When you’re ready to bring professional-grade quality to your live streams, but don’t want to drop several thousands of dollars on equipment, the Canon XA15 ($1,800) and XF100 ($1,500) are a good starting point. If you want to nudge up to the higher end of this budget, our live production team recommends the Sony PXW Z90 ($2,600).


The Rode ProCaster ($229) is praised as a top-notch video mic that doesn’t break the bank. For more tips on capturing great audio, check out this post.


Working with Mother Nature’s bounty of light is all well and good, but when you’re ready to take your streaming to new heights, light kits are a great first step into production-quality lighting. To start, try out Neewer’s ring light kits ($19-$110), which are great for smaller teams (or teams of 1!) that want to create catching illumination for their on-screen talent.

You can add a more polished look with a three-point light kit, which offers more customization to fill in shadows and balance your subject with back and fill lighting. Our production team recommends the GVM 560AS LED 3-panel kit ($297).

Professional-grade live streaming equipment

Image of a professional grade light, camera, and microphone

This budget is for: Those who work for a larger business, brand, or organization that’s ready to pull out all the stops. Perfect for if you plan to fully integrate live video into your corporate communications and marketing stack, and have a dedicated team to help (or a budget to outsource accordingly).


Our live production team recommends a few cameras for this tier, all under the Sony brand, including the PMW 300 ($7,500)or PXW X320 ($9,000) — which technically share the same guts of a camera, but in different forms — and Sony FS5 ($4,250).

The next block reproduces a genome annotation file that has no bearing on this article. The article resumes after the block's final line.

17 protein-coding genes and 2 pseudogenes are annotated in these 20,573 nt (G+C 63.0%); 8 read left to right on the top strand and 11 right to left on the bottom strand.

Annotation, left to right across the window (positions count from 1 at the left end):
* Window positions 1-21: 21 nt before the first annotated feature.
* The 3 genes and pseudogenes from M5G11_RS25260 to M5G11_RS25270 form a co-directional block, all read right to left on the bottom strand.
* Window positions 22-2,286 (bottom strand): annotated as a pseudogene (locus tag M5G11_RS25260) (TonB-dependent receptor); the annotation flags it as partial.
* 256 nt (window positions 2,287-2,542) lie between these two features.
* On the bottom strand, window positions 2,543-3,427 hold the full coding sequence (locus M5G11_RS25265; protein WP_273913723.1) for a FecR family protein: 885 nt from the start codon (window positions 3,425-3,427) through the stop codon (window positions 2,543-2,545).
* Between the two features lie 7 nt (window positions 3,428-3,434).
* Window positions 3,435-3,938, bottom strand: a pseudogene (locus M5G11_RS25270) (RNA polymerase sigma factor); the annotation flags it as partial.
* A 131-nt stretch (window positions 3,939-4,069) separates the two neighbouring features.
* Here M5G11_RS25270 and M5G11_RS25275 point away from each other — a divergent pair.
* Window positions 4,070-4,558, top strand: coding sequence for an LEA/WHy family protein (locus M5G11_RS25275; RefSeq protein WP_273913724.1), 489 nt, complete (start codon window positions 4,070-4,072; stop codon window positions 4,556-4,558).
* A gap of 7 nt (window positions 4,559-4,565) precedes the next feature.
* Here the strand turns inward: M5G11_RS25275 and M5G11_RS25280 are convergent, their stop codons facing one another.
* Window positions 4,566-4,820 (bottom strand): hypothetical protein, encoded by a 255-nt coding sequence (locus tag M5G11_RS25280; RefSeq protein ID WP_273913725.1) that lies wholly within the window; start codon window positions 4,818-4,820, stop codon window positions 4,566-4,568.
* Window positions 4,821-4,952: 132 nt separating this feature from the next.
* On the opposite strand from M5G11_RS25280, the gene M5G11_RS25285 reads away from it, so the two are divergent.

Looking for more recommendations from our live production team? Learn what’s in their travel-friendly encoding kit.


When you invest in professional-grade cameras, you’ll want to do the same for your audio. Shure SM7B ($399) is a high-quality vocal microphone that we rely on for some of our live streams. In fact, you can see (and hear) them in action in our Working Lunch episodes.

If you’re juggling multiple mics and want to truly tailor the audio, the RodeCaster Pro audio mixer ($599) is a great investment. While it’s marketed for podcast production, there’s no reason you can’t use it for your live streams, too.


We recommend the Aputure 300dii ($1,100) accompanied by a mini dome diffuser ($129), creating a powerful yet lightweight, err, light, that fits in nearly any space. (Especially handy now that many of us are cozied up at home in closer quarters.)

Of course, there’s much more than just equipment that goes into a successful live stream. You’ll want to budget for support, specific features, and a solid platform, too. Give our Live Streaming Budgeting Guide a read to learn what factors, features, and gear you need to consider to build the right budget for your brand or business.